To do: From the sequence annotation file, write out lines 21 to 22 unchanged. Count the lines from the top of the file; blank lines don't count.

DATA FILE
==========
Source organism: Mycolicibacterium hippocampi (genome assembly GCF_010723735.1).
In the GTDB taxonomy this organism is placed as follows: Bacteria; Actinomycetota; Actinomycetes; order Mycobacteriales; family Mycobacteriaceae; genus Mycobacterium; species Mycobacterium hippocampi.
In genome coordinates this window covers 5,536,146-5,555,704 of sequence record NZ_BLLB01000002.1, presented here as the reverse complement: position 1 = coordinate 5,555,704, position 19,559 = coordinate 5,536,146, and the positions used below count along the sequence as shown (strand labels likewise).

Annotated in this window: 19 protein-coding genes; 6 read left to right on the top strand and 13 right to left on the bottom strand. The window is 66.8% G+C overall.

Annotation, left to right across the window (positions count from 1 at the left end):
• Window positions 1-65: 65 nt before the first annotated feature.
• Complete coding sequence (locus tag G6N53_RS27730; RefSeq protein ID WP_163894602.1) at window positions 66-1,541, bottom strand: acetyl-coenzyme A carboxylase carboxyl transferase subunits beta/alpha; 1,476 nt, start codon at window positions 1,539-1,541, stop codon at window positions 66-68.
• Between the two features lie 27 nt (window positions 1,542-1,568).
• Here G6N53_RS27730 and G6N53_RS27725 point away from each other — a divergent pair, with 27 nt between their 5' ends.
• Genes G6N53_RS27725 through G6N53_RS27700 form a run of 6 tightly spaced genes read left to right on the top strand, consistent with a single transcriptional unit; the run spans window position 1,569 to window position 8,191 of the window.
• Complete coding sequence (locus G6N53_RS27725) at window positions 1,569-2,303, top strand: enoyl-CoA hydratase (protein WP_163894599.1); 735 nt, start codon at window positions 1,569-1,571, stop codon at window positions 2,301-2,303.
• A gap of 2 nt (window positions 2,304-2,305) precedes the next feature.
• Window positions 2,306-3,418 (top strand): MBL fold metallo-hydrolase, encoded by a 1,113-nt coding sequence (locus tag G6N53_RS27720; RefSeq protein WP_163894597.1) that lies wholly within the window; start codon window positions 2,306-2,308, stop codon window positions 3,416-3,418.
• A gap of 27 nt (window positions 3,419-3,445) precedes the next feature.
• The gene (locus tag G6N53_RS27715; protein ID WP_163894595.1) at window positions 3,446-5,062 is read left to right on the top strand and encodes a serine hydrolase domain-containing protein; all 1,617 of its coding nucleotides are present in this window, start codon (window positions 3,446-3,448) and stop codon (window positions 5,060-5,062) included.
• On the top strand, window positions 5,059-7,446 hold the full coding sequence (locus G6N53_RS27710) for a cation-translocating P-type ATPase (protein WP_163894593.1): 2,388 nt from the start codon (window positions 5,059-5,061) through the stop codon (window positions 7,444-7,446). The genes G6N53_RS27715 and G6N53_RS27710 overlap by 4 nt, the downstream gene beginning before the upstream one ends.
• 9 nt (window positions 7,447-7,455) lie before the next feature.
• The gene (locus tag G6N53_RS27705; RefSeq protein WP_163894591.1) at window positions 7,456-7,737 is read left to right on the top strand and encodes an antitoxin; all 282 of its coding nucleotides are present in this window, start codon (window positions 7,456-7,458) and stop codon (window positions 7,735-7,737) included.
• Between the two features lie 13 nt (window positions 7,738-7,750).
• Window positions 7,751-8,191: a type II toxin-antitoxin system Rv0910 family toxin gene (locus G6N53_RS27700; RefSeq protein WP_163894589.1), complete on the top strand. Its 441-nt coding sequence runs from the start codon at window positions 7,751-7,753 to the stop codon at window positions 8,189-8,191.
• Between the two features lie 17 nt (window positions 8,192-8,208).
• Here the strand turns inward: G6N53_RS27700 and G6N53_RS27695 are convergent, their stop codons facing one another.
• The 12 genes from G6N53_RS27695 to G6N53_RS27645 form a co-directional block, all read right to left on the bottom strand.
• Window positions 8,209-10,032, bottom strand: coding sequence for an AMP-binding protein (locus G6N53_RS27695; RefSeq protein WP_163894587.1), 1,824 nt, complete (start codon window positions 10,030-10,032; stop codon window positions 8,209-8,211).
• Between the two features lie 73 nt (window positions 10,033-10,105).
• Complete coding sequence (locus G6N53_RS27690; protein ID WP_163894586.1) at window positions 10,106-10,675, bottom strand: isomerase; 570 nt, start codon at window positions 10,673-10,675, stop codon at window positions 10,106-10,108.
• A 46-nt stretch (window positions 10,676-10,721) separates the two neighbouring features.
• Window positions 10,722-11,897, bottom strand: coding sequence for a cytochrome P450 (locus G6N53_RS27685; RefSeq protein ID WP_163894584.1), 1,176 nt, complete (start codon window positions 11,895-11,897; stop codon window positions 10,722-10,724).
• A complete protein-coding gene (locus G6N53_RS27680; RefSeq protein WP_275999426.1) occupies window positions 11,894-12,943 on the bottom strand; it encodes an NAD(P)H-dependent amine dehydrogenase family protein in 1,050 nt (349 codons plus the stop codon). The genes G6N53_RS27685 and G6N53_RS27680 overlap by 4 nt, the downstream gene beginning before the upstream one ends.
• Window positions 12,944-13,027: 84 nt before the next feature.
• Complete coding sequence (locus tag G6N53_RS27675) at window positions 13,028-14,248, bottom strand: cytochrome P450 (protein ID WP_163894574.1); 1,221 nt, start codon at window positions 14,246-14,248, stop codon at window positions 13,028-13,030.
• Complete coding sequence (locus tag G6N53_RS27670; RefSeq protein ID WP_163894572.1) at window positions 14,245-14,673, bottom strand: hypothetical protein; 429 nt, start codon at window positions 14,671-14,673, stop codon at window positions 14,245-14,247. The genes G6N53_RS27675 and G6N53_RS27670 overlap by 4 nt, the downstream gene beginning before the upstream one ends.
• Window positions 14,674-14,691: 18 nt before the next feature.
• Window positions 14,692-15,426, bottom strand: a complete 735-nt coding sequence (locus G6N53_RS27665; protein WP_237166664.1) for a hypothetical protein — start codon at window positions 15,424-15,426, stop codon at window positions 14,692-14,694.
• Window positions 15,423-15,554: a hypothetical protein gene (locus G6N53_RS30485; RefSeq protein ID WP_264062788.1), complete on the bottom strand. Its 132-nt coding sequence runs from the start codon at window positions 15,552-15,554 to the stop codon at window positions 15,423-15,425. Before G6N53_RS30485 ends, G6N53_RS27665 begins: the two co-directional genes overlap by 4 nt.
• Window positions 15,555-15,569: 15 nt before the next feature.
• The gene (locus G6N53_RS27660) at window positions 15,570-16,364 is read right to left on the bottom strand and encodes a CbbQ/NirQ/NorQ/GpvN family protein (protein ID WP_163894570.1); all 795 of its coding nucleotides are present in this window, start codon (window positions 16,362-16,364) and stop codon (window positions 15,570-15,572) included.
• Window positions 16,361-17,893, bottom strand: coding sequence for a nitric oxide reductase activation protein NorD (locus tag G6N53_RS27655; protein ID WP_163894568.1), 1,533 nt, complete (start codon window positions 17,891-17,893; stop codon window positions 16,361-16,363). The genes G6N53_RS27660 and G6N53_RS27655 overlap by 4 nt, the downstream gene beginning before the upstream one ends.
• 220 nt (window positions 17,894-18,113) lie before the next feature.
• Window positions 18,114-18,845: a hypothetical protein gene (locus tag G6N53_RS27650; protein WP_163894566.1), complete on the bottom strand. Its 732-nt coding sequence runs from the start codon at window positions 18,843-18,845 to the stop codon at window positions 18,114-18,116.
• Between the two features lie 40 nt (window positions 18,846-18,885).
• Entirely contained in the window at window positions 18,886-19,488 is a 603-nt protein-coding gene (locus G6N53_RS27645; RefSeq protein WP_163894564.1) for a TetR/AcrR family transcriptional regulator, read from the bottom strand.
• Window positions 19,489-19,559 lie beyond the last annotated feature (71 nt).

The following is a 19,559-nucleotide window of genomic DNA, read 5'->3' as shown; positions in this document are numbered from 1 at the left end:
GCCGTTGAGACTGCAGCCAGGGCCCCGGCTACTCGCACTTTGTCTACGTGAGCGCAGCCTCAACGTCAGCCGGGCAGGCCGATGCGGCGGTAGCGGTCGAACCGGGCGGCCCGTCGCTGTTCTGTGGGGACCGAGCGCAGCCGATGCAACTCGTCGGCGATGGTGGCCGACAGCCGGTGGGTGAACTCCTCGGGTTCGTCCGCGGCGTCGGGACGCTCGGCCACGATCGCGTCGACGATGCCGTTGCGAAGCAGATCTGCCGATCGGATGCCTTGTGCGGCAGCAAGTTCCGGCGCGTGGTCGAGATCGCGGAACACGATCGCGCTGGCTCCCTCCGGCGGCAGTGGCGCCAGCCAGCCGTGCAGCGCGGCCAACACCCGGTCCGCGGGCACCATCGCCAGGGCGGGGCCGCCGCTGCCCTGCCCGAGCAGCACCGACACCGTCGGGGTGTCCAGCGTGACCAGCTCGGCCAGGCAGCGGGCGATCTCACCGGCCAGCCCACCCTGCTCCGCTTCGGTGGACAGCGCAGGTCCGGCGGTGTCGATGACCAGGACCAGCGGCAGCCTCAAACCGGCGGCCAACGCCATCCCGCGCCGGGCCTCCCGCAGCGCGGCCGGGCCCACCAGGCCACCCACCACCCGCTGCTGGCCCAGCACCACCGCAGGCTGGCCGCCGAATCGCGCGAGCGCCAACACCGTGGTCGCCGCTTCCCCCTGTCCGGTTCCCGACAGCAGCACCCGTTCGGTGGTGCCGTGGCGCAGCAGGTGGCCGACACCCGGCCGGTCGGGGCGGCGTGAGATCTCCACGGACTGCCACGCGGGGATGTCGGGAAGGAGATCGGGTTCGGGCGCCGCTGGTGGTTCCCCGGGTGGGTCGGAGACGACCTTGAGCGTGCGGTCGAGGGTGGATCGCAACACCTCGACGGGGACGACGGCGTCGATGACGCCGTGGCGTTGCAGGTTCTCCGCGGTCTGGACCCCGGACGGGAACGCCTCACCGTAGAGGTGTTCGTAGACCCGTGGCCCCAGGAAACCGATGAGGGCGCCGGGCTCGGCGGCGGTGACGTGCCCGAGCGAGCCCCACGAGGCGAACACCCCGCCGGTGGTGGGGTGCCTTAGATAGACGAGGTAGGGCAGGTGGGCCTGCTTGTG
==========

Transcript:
• Between the two features lie 17 nt (window positions 8,192-8,208).
• Here the strand turns inward: G6N53_RS27700 and G6N53_RS27695 are convergent, their stop codons facing one another.